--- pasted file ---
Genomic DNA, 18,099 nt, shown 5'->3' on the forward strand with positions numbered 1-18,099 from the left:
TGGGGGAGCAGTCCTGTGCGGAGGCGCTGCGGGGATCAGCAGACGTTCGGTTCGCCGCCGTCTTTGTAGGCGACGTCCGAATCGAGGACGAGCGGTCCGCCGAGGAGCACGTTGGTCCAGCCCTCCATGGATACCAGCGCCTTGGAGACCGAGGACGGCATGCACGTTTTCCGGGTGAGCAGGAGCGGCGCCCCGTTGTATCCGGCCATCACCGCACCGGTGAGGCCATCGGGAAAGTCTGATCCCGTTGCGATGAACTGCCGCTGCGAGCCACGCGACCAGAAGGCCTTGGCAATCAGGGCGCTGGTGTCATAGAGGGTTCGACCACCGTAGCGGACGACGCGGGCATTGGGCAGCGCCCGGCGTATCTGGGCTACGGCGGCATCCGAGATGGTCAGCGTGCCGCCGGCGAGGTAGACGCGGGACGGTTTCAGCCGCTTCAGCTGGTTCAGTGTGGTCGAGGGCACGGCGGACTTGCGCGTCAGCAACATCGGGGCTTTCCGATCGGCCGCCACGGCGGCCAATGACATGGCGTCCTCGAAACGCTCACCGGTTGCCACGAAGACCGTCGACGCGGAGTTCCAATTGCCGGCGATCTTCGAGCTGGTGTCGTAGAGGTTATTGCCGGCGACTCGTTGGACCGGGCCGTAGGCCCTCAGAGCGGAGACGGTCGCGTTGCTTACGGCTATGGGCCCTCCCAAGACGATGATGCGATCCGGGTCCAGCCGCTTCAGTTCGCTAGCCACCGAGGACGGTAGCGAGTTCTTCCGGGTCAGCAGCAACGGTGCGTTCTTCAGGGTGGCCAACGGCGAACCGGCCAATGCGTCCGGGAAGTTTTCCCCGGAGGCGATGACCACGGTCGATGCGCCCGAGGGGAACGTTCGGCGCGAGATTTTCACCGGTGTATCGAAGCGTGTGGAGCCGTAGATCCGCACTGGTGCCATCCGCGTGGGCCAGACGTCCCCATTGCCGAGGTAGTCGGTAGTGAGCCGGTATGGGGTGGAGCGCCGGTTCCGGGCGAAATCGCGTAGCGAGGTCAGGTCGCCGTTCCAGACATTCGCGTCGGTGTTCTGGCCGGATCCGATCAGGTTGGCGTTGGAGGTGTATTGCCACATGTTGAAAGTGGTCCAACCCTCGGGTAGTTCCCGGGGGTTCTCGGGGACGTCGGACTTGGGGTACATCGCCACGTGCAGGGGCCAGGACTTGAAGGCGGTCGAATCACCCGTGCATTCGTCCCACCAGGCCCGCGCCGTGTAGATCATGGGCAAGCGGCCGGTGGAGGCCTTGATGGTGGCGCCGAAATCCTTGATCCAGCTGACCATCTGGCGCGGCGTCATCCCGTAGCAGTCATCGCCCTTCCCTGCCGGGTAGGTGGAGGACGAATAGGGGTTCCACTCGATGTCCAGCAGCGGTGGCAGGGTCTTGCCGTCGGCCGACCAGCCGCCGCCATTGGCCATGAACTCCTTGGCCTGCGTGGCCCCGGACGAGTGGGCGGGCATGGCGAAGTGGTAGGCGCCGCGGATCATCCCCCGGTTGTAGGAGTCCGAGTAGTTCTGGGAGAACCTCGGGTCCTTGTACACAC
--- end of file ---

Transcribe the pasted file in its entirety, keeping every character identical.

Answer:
Genomic DNA, 18,099 nt, shown 5'->3' on the forward strand with positions numbered 1-18,099 from the left:
TGGGGGAGCAGTCCTGTGCGGAGGCGCTGCGGGGATCAGCAGACGTTCGGTTCGCCGCCGTCTTTGTAGGCGACGTCCGAATCGAGGACGAGCGGTCCGCCGAGGAGCACGTTGGTCCAGCCCTCCATGGATACCAGCGCCTTGGAGACCGAGGACGGCATGCACGTTTTCCGGGTGAGCAGGAGCGGCGCCCCGTTGTATCCGGCCATCACCGCACCGGTGAGGCCATCGGGAAAGTCTGATCCCGTTGCGATGAACTGCCGCTGCGAGCCACGCGACCAGAAGGCCTTGGCAATCAGGGCGCTGGTGTCATAGAGGGTTCGACCACCGTAGCGGACGACGCGGGCATTGGGCAGCGCCCGGCGTATCTGGGCTACGGCGGCATCCGAGATGGTCAGCGTGCCGCCGGCGAGGTAGACGCGGGACGGTTTCAGCCGCTTCAGCTGGTTCAGTGTGGTCGAGGGCACGGCGGACTTGCGCGTCAGCAACATCGGGGCTTTCCGATCGGCCGCCACGGCGGCCAATGACATGGCGTCCTCGAAACGCTCACCGGTTGCCACGAAGACCGTCGACGCGGAGTTCCAATTGCCGGCGATCTTCGAGCTGGTGTCGTAGAGGTTATTGCCGGCGACTCGTTGGACCGGGCCGTAGGCCCTCAGAGCGGAGACGGTCGCGTTGCTTACGGCTATGGGCCCTCCCAAGACGATGATGCGATCCGGGTCCAGCCGCTTCAGTTCGCTAGCCACCGAGGACGGTAGCGAGTTCTTCCGGGTCAGCAGCAACGGTGCGTTCTTCAGGGTGGCCAACGGCGAACCGGCCAATGCGTCCGGGAAGTTTTCCCCGGAGGCGATGACCACGGTCGATGCGCCCGAGGGGAACGTTCGGCGCGAGATTTTCACCGGTGTATCGAAGCGTGTGGAGCCGTAGATCCGCACTGGTGCCATCCGCGTGGGCCAGACGTCCCCATTGCCGAGGTAGTCGGTAGTGAGCCGGTATGGGGTGGAGCGCCGGTTCCGGGCGAAATCGCGTAGCGAGGTCAGGTCGCCGTTCCAGACATTCGCGTCGGTGTTCTGGCCGGATCCGATCAGGTTGGCGTTGGAGGTGTATTGCCACATGTTGAAAGTGGTCCAACCCTCGGGTAGTTCCCGGGGGTTCTCGGGGACGTCGGACTTGGGGTACATCGCCACGTGCAGGGGCCAGGACTTGAAGGCGGTCGAATCACCCGTGCATTCGTCCCACCAGGCCCGCGCCGTGTAGATCATGGGCAAGCGGCCGGTGGAGGCCTTGATGGTGGCGCCGAAATCCTTGATCCAGCTGACCATCTGGCGCGGCGTCATCCCGTAGCAGTCATCGCCCTTCCCTGCCGGGTAGGTGGAGGACGAATAGGGGTTCCACTCGATGTCCAGCAGCGGTGGCAGGGTCTTGCCGTCGGCCGACCAGCCGCCGCCATTGGCCATGAACTCCTTGGCCTGCGTGGCCCCGGACGAGTGGGCGGGCATGGCGAAGTGGTAGGCGCCGCGGATCATCCCCCGGTTGTAGGAGTCCGAGTAGTTCTGGGAGAACCTCGGGTCCTTGTACACAC